[Read Full Article]
Top NBA Draft Prospects in the Pac-10 (Part Two: #6-#10)
September 20, 2007
As a freshman, Gibson stepped up and anchored the middle for a USC team that made a solid run to the Sweet 16. In his final game against North Carolina, the freshman big led Southern Cal to a big lead before foul trouble took him out of the game. Entering his sophomore year, expectations remain high for Gibson, but he will play on a much different looking USC team that lost Gabe Pruitt and Nick Young to the NBA, but added various prospects including O.J. Mayo, Davon Jefferson and Angelo Johnson.
Gibson lacks ideal size for an NBA power forward, standing 6’9” and weighing only 215 pounds on a frame that may not take a whole lot of additional bulk. Despite his size, the sophomore forward has an excellent wing span and plays much tougher than you would expect from an initial glance at his body.
During his first college season, Gibson managed to contribute in a number of ways offensively while playing as only the third or fourth option. In the post, he uses superior quickness to get to the rim, and his long arms combined with above average leaping ability to finish against taller and stronger big men. From the high post, Gibson enjoys taking his man off the dribble, showing decent ball handling ability with both hands while attacking the basket. His offensive skills also extend to the pick and roll, where he hits the mid-range jumper with some accuracy. While he gets by fairly well at the college level with his aggressiveness and basic skill level, he still has plenty of room to work on his all-around polish offensively—particularly his footwork, shot-creating ability, and shooting range.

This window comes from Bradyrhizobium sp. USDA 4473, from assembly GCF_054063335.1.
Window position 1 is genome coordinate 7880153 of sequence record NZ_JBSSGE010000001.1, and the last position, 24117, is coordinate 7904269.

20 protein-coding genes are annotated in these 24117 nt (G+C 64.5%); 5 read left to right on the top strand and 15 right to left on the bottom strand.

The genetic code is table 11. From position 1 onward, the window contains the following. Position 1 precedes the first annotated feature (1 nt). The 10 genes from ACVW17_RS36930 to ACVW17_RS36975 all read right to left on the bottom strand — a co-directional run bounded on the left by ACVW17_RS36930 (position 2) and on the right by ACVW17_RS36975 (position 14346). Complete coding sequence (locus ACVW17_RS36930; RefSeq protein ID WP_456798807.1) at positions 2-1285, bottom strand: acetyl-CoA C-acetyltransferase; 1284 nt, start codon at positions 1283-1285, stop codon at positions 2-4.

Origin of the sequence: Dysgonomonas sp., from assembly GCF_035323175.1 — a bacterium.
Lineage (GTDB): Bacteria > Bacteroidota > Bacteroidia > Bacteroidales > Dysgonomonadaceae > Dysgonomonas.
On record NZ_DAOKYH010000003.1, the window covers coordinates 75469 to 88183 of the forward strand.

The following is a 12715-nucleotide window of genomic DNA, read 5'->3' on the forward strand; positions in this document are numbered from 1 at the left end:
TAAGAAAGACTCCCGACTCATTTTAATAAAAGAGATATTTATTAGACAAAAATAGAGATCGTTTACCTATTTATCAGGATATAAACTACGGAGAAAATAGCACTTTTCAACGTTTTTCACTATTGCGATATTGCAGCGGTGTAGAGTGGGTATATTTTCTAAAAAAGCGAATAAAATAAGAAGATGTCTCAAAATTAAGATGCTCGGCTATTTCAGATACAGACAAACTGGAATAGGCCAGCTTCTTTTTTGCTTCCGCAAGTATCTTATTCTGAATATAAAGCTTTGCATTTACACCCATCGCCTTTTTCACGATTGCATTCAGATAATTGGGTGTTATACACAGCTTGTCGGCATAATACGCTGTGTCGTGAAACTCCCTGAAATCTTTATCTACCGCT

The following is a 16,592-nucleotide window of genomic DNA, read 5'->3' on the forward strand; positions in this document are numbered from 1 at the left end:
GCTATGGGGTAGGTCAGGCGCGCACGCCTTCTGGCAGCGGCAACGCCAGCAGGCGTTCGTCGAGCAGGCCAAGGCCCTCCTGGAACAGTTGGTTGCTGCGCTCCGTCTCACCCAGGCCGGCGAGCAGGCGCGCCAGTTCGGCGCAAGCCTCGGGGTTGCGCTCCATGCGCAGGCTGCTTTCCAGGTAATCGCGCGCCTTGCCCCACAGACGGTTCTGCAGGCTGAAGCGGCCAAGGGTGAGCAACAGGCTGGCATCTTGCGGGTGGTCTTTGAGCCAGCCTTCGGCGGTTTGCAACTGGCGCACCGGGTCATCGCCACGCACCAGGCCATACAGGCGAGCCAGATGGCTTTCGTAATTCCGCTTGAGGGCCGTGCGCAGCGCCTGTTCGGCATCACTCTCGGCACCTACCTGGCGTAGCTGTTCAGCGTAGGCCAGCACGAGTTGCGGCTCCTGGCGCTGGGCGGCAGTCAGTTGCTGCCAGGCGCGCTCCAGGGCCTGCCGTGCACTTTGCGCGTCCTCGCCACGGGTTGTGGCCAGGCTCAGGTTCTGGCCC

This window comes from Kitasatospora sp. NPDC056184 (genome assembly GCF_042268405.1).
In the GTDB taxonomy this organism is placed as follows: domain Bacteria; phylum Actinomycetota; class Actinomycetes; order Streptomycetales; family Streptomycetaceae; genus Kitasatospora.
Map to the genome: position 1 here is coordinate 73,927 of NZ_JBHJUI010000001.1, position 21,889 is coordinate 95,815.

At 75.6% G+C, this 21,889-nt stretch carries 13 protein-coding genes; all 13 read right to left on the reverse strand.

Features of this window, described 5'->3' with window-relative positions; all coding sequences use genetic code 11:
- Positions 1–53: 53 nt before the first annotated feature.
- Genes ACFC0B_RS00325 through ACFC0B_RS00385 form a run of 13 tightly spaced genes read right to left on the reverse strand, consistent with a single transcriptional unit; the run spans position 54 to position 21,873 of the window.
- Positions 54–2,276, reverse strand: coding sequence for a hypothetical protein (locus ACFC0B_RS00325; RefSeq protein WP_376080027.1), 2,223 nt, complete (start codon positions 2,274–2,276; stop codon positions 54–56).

Defensively, Gibson plays amazingly tough against bigger players in the Pac 10, as displayed in performances against the Lopez twins and Tyler Hansbrough during his freshman season. He holds his position very well in the post, and his long arms make scoring a difficult task for the opposition. The lanky sophomore also has promise as a weak-side shot-blocker, though he has the tendency to sacrifice his help defense for rebounding position at this point.
Gibson also proved to be one of the better rebounders in the Pac 10 last season, thanks to excellent anticipation and positioning skills. His effort on the glass comes on both ends of the floor, and a large percentage of Gibson’s points last season came on offensive rebound putbacks.
With that said, Gibson remains a tough player to gauge as an NBA prospect. He brings a lot of unique skills to the table for a big man, but at the same time, his lack of outstanding physical tools limit his potential the 4. It is also tough to speculate how much upside remains for the Southern Cal sophomore, who entered college at the age of 21 and will turn 23 around the same time as the 2008 NBA draft. Gibson has only played a limited amount of high level basketball, which means he still has room to round out his game, but his body may already be physically mature at the age of 22.
Playing with guards like O.J. Mayo, Daniel Hackett and Angelo Johnson will allow Gibson to shine this season, and he will be able to continue to contribute in a number of ways on both ends of the floor. If USC has the success that many are predicting, it would make sense for Gibson to test his stock in the 2008 draft.
[Read Full Article]
NCAA Tournament: Stock Watch (Sweet 16, Friday games)--Stock Up
March 24, 2007
Had Taj Gibson not been called for his 4th foul of the game with 12:25 left to go in the 2nd half, it’s very much conceivable that USC would have left the building with a win. North Carolina was down by 11 points at the time, and with Gibson on the bench, went on a 20-2 run, with numerous baskets in that span coming off offensive rebounds or inside the paint, where Gibson dominated the entire game until picking up his fourth foul.
North Carolina ended up squeezing it out, but no one should soon forget the clinic that Gibson put on them in the first 28 minutes of the game. He attacked UNC’s future lottery picks with supreme aggression, putting the ball on the floor numerous times and blowing by Tyler Hansbrough thanks to his superb quickness. He also established great position on him in the post and showed some nice moves finishing, as well as absolutely cleaning up on the offensive glass.